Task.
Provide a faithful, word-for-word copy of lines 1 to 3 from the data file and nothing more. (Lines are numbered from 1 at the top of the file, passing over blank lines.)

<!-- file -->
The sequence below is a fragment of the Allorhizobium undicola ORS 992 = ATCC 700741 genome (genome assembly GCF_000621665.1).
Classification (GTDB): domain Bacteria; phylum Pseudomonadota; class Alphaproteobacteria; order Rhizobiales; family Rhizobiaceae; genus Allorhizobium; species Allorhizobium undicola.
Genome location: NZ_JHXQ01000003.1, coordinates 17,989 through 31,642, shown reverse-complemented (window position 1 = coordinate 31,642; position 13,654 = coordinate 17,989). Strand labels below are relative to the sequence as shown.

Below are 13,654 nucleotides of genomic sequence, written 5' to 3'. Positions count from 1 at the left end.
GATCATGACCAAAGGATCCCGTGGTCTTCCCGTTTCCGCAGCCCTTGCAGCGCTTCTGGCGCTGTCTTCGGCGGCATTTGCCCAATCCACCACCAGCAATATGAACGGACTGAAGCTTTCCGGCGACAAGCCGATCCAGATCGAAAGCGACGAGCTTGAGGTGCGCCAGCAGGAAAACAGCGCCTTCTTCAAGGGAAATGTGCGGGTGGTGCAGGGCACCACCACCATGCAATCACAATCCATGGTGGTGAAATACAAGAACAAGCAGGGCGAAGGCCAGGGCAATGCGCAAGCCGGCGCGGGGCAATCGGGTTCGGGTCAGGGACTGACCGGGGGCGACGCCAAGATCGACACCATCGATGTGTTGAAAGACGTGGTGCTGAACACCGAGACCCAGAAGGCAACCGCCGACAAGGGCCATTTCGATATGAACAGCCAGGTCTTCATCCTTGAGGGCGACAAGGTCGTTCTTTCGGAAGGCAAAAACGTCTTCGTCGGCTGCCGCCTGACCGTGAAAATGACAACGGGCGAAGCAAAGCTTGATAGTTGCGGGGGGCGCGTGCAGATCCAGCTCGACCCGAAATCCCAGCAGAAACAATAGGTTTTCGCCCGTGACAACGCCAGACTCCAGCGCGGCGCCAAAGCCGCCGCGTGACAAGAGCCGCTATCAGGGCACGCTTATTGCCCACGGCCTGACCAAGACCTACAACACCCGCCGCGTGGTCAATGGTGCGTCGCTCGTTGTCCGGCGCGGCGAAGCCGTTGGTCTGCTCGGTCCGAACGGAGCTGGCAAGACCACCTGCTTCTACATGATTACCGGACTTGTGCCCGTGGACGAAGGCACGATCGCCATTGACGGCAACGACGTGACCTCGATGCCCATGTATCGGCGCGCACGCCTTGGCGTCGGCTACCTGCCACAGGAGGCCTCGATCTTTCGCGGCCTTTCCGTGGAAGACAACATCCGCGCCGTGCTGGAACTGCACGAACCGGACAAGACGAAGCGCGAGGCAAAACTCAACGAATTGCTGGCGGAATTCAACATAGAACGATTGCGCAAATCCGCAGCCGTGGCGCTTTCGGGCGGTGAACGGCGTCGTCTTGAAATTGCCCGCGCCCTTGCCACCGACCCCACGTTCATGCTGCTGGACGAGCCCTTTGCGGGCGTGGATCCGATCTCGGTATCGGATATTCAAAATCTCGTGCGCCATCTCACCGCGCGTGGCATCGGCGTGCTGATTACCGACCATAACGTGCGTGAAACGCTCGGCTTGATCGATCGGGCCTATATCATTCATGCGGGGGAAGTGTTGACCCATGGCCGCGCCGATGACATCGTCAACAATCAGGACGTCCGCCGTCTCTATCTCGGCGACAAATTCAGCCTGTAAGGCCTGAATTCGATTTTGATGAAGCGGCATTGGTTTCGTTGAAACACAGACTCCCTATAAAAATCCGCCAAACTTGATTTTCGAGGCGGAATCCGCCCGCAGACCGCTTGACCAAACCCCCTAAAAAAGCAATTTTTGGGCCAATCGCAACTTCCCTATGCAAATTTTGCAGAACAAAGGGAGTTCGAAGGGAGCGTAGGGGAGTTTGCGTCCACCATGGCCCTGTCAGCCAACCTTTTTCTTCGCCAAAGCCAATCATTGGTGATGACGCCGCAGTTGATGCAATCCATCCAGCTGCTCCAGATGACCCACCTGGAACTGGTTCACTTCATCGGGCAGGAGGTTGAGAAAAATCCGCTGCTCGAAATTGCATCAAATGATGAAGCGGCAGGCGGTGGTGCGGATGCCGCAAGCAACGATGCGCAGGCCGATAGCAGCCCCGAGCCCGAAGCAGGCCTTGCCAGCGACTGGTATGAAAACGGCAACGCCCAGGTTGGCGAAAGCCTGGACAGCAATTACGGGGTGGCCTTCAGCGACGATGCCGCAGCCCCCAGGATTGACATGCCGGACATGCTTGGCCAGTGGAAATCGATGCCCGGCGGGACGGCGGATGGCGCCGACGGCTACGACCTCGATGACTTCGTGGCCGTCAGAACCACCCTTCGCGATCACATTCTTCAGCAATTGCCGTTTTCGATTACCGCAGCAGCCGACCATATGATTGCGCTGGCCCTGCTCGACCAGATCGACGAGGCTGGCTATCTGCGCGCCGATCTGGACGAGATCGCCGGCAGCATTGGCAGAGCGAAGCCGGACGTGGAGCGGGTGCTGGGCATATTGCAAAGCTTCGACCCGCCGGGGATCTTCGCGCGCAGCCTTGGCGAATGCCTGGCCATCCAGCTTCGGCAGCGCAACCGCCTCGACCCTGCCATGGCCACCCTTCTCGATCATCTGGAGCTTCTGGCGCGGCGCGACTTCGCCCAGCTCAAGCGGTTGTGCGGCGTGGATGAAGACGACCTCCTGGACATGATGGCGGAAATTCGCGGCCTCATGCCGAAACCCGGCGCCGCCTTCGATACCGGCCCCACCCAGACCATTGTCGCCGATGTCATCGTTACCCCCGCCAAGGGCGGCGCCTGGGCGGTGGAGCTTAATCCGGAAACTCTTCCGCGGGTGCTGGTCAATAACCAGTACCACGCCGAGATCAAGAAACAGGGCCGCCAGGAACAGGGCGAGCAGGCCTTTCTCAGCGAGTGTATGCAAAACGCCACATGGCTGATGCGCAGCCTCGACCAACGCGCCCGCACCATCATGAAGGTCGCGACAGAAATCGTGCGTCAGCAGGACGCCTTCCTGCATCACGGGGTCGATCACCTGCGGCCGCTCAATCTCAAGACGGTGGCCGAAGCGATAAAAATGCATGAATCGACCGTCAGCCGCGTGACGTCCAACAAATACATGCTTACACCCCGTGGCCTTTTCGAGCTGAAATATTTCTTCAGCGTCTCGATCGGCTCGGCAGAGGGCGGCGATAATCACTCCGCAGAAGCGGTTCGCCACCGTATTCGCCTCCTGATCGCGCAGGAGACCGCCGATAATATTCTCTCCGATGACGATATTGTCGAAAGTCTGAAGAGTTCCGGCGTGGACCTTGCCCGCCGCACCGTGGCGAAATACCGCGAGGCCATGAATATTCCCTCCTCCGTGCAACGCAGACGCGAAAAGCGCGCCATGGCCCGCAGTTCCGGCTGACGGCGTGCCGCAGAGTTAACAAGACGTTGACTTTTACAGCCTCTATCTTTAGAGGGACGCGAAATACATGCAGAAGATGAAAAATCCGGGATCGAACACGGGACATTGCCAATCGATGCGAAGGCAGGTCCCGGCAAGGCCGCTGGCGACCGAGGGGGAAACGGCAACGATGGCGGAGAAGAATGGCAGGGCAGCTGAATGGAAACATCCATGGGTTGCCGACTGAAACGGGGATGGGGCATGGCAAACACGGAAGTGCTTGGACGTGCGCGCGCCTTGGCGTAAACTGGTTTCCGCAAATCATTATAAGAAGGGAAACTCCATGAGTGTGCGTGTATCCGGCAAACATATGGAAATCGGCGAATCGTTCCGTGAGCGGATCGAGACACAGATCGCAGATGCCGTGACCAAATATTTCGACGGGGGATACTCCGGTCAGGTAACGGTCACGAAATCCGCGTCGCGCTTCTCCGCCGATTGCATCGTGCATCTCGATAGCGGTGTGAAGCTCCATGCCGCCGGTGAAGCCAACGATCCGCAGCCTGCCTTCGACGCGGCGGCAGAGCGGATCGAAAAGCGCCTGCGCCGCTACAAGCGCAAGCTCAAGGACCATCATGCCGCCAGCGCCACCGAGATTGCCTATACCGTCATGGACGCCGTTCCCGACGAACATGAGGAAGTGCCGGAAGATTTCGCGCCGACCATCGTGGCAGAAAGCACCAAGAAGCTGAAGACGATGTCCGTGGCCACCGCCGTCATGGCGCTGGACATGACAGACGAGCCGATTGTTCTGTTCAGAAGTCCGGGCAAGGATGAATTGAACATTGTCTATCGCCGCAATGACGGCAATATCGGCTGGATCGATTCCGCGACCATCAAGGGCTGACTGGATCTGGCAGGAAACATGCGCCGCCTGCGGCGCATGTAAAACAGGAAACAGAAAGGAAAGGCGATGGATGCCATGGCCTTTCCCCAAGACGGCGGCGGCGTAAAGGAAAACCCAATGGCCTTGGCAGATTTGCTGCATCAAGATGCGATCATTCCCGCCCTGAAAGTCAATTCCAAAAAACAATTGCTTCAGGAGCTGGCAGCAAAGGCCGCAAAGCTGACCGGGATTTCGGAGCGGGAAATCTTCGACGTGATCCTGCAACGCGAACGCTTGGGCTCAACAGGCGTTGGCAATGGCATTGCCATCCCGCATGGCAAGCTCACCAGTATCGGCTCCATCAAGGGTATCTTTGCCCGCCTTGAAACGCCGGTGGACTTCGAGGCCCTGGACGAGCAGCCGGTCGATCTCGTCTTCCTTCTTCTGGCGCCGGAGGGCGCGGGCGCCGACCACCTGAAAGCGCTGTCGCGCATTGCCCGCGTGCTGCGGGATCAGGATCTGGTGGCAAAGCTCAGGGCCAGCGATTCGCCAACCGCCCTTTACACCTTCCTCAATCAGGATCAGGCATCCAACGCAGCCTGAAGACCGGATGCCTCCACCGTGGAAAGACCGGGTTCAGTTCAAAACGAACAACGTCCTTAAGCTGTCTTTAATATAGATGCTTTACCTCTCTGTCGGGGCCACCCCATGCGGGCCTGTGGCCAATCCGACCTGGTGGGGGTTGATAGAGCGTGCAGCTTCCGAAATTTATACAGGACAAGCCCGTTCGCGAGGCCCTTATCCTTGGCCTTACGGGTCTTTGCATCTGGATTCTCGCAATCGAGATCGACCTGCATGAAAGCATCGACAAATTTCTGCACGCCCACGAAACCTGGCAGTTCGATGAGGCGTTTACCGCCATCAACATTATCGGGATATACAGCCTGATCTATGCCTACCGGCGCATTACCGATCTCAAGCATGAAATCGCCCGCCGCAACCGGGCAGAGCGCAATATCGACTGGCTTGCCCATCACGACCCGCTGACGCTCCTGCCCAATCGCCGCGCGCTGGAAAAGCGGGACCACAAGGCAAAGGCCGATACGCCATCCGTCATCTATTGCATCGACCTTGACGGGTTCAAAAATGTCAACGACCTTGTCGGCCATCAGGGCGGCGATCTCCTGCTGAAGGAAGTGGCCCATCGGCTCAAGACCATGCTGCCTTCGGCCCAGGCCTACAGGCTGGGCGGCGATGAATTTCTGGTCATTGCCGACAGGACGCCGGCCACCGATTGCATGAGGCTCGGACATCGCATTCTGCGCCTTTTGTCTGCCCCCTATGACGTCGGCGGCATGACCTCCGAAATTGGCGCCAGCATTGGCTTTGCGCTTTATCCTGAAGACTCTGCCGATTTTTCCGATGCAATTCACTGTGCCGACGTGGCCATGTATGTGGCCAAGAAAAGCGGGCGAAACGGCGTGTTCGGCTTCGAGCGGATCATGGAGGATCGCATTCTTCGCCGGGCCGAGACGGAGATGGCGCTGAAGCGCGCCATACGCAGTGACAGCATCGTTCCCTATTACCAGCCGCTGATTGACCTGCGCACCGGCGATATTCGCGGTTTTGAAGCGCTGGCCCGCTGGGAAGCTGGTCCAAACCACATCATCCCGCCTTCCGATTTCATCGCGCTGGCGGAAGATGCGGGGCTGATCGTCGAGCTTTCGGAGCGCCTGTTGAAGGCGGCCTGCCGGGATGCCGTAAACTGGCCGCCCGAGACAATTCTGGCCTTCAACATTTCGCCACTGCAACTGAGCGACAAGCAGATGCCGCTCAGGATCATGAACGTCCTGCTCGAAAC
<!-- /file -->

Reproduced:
The sequence below is a fragment of the Allorhizobium undicola ORS 992 = ATCC 700741 genome (genome assembly GCF_000621665.1).
Classification (GTDB): domain Bacteria; phylum Pseudomonadota; class Alphaproteobacteria; order Rhizobiales; family Rhizobiaceae; genus Allorhizobium; species Allorhizobium undicola.
Genome location: NZ_JHXQ01000003.1, coordinates 17,989 through 31,642, shown reverse-complemented (window position 1 = coordinate 31,642; position 13,654 = coordinate 17,989). Strand labels below are relative to the sequence as shown.